If you work, whether you are an employee or self-employed, you may be able to deduct certain home expenses from your federal income tax. Read on to learn more about determining if you qualify to take advantage of a home office deduction.
Use of Home for Business
When determining what home expenses you can deduct for business use, the first hurdle the IRS looks for is that you actually use a portion of your home for your business. To qualify for a home office deduction, you must use your home for one or more of the following:
- As the primary place where you carry out your business or trade on a regular or exclusive basis
- As the place where you meet clients, customers, or patients on a regular or exclusive basis in the normal course of conducting your business
- With a separate structure not attached to your home but used to carry out your business or trade on a regular or exclusive basis
- As a storage facility for your business on a regular basis
- For rental purposes
- As a daycare
When considering the exclusive basis requirement, you must remember that any portion of your home that you use for personal use and business use will not qualify for a home office deduction. For example, if you perform work activities in your living room and likewise spend your evenings in that room watching television with your family, the expenses associated with the room cannot be used in calculating a deduction for business use.
Expenses Deductible for Business Use
Once you determine that a portion of your business use of your home qualifies you for a deduction, there is then the question of what expenses you may deduct. Typically, you can deduct a portion of the following expenses: casualty loss, depreciation, insurance, maintenance, mortgage interest, real estate taxes, rent, repairs, and utilities.
For most business use deductions, the fraction of the above expenses you can deduct is the percent of your home’s square footage that pertains to business use. For a daycare, you must also determine the percent of a given day that your home is used for your business.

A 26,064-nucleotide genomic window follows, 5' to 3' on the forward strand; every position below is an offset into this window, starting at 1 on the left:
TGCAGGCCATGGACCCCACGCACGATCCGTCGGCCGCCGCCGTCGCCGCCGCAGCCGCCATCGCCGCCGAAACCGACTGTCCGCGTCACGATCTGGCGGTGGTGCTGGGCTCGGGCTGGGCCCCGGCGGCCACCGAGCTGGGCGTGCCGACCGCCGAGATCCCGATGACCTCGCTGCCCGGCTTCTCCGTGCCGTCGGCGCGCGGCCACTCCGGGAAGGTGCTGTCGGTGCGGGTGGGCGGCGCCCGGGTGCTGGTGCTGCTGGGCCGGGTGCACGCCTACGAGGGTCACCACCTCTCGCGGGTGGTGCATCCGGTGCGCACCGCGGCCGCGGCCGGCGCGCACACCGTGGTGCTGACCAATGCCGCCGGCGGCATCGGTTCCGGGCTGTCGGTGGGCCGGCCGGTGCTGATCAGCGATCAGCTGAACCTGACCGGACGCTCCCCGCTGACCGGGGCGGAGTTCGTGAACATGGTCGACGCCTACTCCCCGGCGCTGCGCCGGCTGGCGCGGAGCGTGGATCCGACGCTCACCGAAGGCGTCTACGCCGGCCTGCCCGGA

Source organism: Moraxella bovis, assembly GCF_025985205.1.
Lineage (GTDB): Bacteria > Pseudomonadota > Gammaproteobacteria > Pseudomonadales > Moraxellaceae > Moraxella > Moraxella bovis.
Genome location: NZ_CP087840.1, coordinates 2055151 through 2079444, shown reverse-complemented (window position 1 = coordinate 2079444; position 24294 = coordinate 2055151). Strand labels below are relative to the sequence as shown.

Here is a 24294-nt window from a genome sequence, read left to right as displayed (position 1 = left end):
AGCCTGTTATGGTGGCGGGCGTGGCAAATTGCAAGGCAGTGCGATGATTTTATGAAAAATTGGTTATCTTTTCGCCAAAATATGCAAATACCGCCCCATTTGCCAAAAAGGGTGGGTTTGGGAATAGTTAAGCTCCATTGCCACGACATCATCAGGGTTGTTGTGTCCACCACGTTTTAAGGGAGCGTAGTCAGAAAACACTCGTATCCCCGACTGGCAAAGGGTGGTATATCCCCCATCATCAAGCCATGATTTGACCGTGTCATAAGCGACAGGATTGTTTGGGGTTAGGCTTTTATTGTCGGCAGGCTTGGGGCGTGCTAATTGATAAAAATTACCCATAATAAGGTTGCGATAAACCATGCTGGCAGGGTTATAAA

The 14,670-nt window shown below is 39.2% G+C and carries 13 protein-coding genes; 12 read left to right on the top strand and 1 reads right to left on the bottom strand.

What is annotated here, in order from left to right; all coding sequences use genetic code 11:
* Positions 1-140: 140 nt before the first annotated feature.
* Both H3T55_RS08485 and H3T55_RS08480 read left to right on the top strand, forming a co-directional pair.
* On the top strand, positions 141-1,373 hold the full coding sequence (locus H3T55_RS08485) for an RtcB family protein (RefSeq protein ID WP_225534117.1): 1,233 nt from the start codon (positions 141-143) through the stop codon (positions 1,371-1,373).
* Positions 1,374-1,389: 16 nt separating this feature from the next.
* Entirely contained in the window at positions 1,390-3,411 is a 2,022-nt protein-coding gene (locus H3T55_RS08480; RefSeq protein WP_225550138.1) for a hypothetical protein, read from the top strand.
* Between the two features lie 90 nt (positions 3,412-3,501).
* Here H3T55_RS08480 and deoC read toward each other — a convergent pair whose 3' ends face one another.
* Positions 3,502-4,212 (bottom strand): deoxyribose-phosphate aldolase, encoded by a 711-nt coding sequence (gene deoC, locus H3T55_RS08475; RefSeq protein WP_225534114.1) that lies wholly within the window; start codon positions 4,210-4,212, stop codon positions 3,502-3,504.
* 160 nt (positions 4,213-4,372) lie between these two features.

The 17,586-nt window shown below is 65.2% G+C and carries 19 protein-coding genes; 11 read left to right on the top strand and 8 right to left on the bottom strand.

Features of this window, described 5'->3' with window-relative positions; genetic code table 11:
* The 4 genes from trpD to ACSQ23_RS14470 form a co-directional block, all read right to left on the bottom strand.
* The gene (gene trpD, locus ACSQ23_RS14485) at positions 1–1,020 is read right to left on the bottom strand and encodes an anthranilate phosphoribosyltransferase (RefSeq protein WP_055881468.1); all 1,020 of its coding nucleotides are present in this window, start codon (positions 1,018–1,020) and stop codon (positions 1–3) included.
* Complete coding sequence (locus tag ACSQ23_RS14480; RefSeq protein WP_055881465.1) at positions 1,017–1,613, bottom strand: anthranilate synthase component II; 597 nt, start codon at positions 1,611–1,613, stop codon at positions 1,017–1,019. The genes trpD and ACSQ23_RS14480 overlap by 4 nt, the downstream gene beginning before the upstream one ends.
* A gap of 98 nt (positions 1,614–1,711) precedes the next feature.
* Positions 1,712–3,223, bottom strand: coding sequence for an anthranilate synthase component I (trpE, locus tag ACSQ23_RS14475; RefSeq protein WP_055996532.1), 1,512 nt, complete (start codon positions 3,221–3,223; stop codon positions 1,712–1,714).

Beginning in 2013, the IRS began to allow taxpayers to use a simplified calculation of business use deduction. The simplified calculation is $5 per square foot of your home used for business purposes, up to a maximum of 300 square feet.
Limitations on Business Use Deduction
Whether using the traditional or simplified approach for calculating a home office deduction, the amount of your home office deduction is limited in a given tax year to the gross income of the business. In the event your home office deduction exceeds the gross income of your business, you may carry forward the additional monies if you used the traditional calculation method only.
A taxpayer may alternate between the traditional and simplified method of calculating a business use deduction every tax year, choosing the method that offers the taxpayer the greatest tax benefit.
Who can help me with additional questions about my home office deductions?
A tax attorney is the best person to answer your questions about home office deductions and how you can take advantage of them on your tax return. Only a tax attorney can provide you tax advice and offer the protection of attorney-client privilege.
When you are ready to get help from a tax attorney, you can call the number at the top of this web site or complete the form below. The first conversation with a tax attorney is free of charge, so take the first step to getting help today.
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Mark has been a contributor to legal web sites related to bankruptcy, tax, and criminal law since 2011. He has an Accounting degree from Texas A&M University.